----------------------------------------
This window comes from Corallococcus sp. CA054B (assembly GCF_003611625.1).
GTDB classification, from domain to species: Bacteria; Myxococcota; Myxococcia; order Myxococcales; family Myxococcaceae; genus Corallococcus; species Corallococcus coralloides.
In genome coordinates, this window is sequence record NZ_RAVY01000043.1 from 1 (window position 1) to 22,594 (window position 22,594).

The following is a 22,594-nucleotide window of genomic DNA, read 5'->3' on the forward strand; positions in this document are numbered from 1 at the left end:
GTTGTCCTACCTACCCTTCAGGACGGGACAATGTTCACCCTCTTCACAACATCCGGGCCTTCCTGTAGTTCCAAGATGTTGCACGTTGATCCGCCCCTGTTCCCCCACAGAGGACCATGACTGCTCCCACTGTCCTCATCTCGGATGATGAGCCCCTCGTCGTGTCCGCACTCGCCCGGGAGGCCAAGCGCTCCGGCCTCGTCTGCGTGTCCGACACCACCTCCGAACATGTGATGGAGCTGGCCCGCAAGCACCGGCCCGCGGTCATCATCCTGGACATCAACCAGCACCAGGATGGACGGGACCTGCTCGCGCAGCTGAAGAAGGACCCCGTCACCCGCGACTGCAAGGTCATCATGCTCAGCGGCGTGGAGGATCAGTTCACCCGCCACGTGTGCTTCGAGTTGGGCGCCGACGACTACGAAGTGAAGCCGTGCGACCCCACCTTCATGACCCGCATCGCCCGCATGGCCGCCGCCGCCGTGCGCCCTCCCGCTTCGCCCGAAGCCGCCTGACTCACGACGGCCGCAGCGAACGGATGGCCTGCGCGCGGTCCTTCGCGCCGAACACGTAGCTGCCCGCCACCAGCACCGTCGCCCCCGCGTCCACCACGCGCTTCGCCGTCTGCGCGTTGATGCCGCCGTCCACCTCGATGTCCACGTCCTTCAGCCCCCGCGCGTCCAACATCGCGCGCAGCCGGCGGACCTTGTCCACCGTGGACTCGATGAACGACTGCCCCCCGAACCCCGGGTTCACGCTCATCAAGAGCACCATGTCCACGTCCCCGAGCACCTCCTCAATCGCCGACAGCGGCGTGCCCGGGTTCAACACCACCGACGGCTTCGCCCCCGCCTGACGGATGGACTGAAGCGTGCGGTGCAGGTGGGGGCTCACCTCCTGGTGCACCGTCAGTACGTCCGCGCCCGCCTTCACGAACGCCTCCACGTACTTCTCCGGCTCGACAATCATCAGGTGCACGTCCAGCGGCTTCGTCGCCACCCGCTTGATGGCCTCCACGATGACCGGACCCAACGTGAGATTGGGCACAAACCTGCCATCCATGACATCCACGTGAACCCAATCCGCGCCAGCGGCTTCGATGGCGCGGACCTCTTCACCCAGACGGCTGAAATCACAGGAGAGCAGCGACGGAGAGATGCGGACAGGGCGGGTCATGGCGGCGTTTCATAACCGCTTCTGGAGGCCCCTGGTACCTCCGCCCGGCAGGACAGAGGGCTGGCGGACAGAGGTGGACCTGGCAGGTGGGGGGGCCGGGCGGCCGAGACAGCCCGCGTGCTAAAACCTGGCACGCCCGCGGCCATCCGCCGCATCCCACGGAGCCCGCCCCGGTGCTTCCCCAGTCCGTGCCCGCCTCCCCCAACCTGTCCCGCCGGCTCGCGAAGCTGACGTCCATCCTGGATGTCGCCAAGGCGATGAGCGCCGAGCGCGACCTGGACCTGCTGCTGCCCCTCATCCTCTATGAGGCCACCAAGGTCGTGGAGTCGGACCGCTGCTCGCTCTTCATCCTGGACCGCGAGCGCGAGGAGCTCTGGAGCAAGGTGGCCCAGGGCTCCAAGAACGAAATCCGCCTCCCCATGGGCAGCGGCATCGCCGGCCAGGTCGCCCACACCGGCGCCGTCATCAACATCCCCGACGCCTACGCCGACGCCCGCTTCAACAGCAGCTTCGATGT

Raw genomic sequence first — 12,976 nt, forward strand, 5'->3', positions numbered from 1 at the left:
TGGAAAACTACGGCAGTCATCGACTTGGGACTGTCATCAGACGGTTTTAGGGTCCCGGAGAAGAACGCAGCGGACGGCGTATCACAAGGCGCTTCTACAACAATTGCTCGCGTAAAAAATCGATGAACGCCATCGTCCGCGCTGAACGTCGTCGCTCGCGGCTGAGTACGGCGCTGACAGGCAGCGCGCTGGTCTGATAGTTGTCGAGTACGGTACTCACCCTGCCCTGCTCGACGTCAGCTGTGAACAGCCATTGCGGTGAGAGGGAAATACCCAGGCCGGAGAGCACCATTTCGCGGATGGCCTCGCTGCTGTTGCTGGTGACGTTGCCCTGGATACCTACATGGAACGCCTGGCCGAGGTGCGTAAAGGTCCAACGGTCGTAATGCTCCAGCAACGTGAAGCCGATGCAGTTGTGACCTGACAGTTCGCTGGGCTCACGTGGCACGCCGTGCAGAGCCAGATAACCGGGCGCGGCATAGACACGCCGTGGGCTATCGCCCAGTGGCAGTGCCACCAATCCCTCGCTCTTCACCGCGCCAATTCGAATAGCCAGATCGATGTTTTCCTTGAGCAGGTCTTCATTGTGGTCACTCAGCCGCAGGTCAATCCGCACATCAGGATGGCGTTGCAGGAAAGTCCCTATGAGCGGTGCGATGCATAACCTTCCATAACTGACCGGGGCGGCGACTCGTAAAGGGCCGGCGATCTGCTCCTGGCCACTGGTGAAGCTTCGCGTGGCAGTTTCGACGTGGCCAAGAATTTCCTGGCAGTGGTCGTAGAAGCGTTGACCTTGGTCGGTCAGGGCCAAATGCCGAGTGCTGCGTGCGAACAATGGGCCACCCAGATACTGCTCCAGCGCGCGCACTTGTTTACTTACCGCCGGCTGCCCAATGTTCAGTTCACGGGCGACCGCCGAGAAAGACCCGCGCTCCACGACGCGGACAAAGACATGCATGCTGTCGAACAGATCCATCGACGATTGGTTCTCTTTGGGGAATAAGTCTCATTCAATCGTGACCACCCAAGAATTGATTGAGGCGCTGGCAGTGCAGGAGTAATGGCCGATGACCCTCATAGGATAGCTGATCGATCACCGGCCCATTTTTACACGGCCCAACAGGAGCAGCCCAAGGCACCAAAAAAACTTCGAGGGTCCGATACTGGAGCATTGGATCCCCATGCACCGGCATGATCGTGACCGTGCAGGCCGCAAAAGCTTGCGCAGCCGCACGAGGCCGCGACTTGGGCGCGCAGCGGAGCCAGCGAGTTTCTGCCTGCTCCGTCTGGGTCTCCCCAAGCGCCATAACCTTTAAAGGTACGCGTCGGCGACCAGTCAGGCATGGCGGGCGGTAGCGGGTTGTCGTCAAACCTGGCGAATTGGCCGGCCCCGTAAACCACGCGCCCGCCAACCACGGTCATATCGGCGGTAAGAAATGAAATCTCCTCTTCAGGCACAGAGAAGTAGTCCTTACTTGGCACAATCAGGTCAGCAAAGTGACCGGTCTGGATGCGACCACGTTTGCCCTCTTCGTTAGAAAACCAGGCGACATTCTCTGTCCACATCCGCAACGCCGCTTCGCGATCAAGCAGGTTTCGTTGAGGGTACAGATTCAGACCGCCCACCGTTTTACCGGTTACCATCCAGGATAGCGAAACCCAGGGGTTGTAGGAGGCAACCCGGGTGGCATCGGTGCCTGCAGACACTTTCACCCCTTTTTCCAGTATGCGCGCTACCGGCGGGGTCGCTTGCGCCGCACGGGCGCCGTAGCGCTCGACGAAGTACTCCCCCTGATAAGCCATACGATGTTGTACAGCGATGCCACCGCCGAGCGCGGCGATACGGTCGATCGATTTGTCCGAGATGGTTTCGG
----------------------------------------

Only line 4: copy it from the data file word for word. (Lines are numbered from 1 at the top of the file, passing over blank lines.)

The following is a 22,594-nucleotide window of genomic DNA, read 5'->3' on the forward strand; positions in this document are numbered from 1 at the left end: